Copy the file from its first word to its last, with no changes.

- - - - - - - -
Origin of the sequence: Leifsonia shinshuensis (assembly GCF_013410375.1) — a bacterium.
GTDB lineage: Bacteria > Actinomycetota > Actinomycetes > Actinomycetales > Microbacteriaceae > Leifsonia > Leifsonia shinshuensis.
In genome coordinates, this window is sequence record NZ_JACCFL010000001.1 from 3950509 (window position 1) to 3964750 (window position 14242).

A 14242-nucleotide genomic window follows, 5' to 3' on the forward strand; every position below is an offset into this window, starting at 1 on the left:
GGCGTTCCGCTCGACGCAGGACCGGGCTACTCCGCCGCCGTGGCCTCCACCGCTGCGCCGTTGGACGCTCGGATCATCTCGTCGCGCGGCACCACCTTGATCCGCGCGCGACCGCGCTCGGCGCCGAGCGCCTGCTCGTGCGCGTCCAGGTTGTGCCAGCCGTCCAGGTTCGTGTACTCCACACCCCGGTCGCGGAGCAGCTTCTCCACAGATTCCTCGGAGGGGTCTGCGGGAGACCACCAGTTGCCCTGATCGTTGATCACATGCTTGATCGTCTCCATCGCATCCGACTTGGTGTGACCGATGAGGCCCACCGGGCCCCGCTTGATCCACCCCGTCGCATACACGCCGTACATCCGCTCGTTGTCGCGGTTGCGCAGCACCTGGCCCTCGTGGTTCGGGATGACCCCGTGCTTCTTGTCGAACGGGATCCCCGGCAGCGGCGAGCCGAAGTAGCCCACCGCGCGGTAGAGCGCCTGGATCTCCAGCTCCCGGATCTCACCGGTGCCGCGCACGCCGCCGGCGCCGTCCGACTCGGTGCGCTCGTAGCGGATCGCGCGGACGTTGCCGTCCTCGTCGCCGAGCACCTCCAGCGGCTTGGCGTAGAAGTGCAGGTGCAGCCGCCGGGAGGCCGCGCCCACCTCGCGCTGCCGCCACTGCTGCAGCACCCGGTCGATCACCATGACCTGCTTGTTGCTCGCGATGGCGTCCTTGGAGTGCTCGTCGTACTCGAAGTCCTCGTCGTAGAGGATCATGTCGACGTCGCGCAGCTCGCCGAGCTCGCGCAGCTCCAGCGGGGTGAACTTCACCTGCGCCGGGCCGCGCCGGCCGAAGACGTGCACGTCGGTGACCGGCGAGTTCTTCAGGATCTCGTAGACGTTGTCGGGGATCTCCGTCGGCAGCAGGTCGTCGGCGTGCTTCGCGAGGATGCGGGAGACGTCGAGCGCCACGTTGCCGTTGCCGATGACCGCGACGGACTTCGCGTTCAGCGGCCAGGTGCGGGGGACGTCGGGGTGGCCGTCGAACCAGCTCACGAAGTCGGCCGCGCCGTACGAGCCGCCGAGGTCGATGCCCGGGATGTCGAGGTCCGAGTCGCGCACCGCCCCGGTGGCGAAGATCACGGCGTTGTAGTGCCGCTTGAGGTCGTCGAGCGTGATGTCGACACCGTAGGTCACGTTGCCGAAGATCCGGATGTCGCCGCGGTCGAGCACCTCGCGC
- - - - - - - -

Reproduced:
Origin of the sequence: Leifsonia shinshuensis (assembly GCF_013410375.1) — a bacterium.
GTDB lineage: Bacteria > Actinomycetota > Actinomycetes > Actinomycetales > Microbacteriaceae > Leifsonia > Leifsonia shinshuensis.
In genome coordinates, this window is sequence record NZ_JACCFL010000001.1 from 3950509 (window position 1) to 3964750 (window position 14242).

A 14242-nucleotide genomic window follows, 5' to 3' on the forward strand; every position below is an offset into this window, starting at 1 on the left:
GGCGTTCCGCTCGACGCAGGACCGGGCTACTCCGCCGCCGTGGCCTCCACCGCTGCGCCGTTGGACGCTCGGATCATCTCGTCGCGCGGCACCACCTTGATCCGCGCGCGACCGCGCTCGGCGCCGAGCGCCTGCTCGTGCGCGTCCAGGTTGTGCCAGCCGTCCAGGTTCGTGTACTCCACACCCCGGTCGCGGAGCAGCTTCTCCACAGATTCCTCGGAGGGGTCTGCGGGAGACCACCAGTTGCCCTGATCGTTGATCACATGCTTGATCGTCTCCATCGCATCCGACTTGGTGTGACCGATGAGGCCCACCGGGCCCCGCTTGATCCACCCCGTCGCATACACGCCGTACATCCGCTCGTTGTCGCGGTTGCGCAGCACCTGGCCCTCGTGGTTCGGGATGACCCCGTGCTTCTTGTCGAACGGGATCCCCGGCAGCGGCGAGCCGAAGTAGCCCACCGCGCGGTAGAGCGCCTGGATCTCCAGCTCCCGGATCTCACCGGTGCCGCGCACGCCGCCGGCGCCGTCCGACTCGGTGCGCTCGTAGCGGATCGCGCGGACGTTGCCGTCCTCGTCGCCGAGCACCTCCAGCGGCTTGGCGTAGAAGTGCAGGTGCAGCCGCCGGGAGGCCGCGCCCACCTCGCGCTGCCGCCACTGCTGCAGCACCCGGTCGATCACCATGACCTGCTTGTTGCTCGCGATGGCGTCCTTGGAGTGCTCGTCGTACTCGAAGTCCTCGTCGTAGAGGATCATGTCGACGTCGCGCAGCTCGCCGAGCTCGCGCAGCTCCAGCGGGGTGAACTTCACCTGCGCCGGGCCGCGCCGGCCGAAGACGTGCACGTCGGTGACCGGCGAGTTCTTCAGGATCTCGTAGACGTTGTCGGGGATCTCCGTCGGCAGCAGGTCGTCGGCGTGCTTCGCGAGGATGCGGGAGACGTCGAGCGCCACGTTGCCGTTGCCGATGACCGCGACGGACTTCGCGTTCAGCGGCCAGGTGCGGGGGACGTCGGGGTGGCCGTCGAACCAGCTCACGAAGTCGGCCGCGCCGTACGAGCCGCCGAGGTCGATGCCCGGGATGTCGAGGTCCGAGTCGCGCACCGCCCCGGTGGCGAAGATCACGGCGTTGTAGTGCCGCTTGAGGTCGTCGAGCGTGATGTCGACACCGTAGGTCACGTTGCCGAAGATCCGGATGTCGCCGCGGTCGAGCACCTCGCGC